Exploring Northeast Georgia – A Time Gone By – Kitty Stratton





As the warm days of September give way to the cooler, crisp mornings of October and God’s glory is reflected in the rich palate of autumn colors, our minds shift back to a different time when Northeast Georgia was sparsely populated. Visitors came to enjoy the cooler mountains and enjoy the splendor of fall. Most of the resorts these visitors came to are long gone but if you look close enough there are reminders of this bygone time.

White Sulphur Springs was a resort just north of Gainesville, close to Lula. Similar to the resorts in Tallulah Falls and Mt. Airy, wealthy visitors and families would spend time at these elegant hotels looking to escape the summer heat and disease caused by mosquitoes carrying malaria. The hotels would provide relaxation for visitors, large porches with rocking chairs, outdoor activities, tennis or walking and in the evenings there would be fine dining, music and dancing.

Exploring NE Georgia - A Time Gone By  White Suphur Springs today - Kitty Stratton

Steps leading to the White Sulphur Springs Resort Hotel circa 1920’s and the ruins today

Many of these beautiful resort hotels were destroyed by fire, White Sulphur Springs burnt in 1933 and today a few poignant reminders exist of what had been a thriving health resort. Visitors would come to the springs and drink the healing waters. Today the ruins of this once beautiful resort are scattered over private property but a shadow of what existed can be seen in traces of stone steps and pillars, moss covered walkways and broken fountains.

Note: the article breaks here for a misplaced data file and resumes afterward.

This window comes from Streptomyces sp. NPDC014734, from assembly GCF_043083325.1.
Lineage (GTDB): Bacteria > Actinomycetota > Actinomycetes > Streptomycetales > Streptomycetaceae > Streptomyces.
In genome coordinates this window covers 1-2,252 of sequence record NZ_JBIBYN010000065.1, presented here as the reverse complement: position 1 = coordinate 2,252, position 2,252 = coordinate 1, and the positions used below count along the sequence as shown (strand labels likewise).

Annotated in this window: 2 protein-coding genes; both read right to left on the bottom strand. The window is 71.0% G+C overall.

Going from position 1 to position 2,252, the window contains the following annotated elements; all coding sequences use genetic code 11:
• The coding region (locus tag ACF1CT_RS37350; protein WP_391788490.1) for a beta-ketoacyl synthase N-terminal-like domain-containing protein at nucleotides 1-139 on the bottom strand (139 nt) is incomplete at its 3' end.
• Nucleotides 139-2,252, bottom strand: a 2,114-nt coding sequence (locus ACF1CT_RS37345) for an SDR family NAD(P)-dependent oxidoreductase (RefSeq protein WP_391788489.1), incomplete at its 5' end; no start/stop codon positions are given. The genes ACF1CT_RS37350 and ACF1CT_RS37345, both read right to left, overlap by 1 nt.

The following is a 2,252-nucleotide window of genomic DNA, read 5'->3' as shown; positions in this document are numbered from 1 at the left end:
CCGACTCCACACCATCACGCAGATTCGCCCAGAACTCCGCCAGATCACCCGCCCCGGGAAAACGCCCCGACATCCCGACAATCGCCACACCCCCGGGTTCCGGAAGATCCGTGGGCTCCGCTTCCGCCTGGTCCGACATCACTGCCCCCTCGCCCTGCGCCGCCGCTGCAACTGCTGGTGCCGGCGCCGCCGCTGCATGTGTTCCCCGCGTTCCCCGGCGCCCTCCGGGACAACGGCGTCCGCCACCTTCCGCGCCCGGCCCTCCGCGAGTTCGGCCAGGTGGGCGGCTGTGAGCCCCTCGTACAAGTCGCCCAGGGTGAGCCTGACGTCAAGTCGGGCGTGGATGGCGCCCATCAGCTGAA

Mt Airy, established in 1874 was another Northeast Georgia town that attracted visitors with the beautiful views from Grandview Avenue looking out over Lake Russell and the Chattahoochee National Forest. Mt.Airy lies on the Eastern Continental Divide, which means the waters falling on the east side of town run eventually to the Savanah River and into the Atlantic Ocean. The waters falling to the west flow eventually to the Chattahoochee River and then to the Gulf of Mexico.  With an elevation of 1545 feet, it was the highest point between New Orleans and New York on the Richmond and Danville railway line. Hotels established in Mt Airy were the Mount Airy Hotel which was built by Colonel Wilcox in 1886 and the Monterey Hotel which was built by the Gresham brothers from Virginia in 1902.  The Monterey Hotel stood where City Hall now stands but in its day the three-story structure boasted 150 rooms and 50 bathrooms. The Monterey Hotel, tragically suffered the same fate as other resort hotels in Northeast Georgia and burnt down in 1907. It was rebuilt and then sadly burnt again.

Tallulah Falls at one time, probably boasted the largest number of hotels in Northeast Georgia. The first hotel to open there was the Tallulah Hotel in 1840. When the railway finally came to town in 1882, this brought more tourists and more hotels were needed. Tallulah Falls had, at its height of popularity, seventeen hotels and boarding houses.

Cliff House Hotel, Tallulah Falls.jpg

Cliff House Hotel, Tallulah Falls, Ga.

From 1882 until 1921, an almost forty year span of time, Tallulah Falls flourished and was referred to as the Niagara Falls of the Southern States. People came mainly to see the Falls, but the hotels offered varied activities, music and dancing in the evenings, wonderful front porches to relax on and games such as billiards and tennis.  The end came in December 1921 when a fire broke out and burned for days. Most of the buildings were never rebuilt but the magic of that era can still be found in old postcards and photographs and history books.

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